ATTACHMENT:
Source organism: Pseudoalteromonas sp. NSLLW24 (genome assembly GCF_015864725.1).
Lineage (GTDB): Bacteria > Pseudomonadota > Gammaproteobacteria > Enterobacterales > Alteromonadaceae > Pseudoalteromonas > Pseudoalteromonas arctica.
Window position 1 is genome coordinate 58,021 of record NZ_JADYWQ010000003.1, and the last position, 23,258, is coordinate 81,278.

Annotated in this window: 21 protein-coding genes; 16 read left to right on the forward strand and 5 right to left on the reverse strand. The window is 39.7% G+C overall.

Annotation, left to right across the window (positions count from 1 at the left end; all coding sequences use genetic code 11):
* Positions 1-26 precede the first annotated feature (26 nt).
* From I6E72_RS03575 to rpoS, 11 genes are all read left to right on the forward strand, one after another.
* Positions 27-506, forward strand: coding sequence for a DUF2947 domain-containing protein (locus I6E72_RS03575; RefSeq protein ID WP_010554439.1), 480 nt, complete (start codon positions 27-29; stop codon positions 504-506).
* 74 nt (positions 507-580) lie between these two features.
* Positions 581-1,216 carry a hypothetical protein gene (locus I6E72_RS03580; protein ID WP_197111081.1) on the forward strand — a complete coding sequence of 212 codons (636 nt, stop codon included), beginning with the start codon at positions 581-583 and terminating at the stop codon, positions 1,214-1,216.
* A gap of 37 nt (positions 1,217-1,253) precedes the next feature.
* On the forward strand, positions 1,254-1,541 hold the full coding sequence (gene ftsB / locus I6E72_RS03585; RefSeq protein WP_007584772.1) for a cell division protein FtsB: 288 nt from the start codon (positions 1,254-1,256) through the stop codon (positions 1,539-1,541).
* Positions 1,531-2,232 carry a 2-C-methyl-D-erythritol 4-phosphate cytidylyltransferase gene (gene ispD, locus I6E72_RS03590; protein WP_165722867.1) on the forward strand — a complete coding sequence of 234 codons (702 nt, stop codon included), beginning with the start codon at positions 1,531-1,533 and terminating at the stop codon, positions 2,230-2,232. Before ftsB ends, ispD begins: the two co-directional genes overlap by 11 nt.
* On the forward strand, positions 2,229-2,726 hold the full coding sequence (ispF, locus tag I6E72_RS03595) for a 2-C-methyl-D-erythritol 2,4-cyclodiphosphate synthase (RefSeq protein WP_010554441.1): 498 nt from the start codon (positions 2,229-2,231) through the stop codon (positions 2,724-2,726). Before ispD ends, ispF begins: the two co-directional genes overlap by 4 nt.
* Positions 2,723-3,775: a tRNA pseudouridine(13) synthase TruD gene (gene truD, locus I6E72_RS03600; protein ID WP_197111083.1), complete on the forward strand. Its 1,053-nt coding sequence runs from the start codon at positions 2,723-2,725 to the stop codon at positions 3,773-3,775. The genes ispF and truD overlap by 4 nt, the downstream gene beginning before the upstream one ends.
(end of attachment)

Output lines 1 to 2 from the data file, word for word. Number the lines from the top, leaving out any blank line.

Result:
Source organism: Pseudoalteromonas sp. NSLLW24 (genome assembly GCF_015864725.1).
Lineage (GTDB): Bacteria > Pseudomonadota > Gammaproteobacteria > Enterobacterales > Alteromonadaceae > Pseudoalteromonas > Pseudoalteromonas arctica.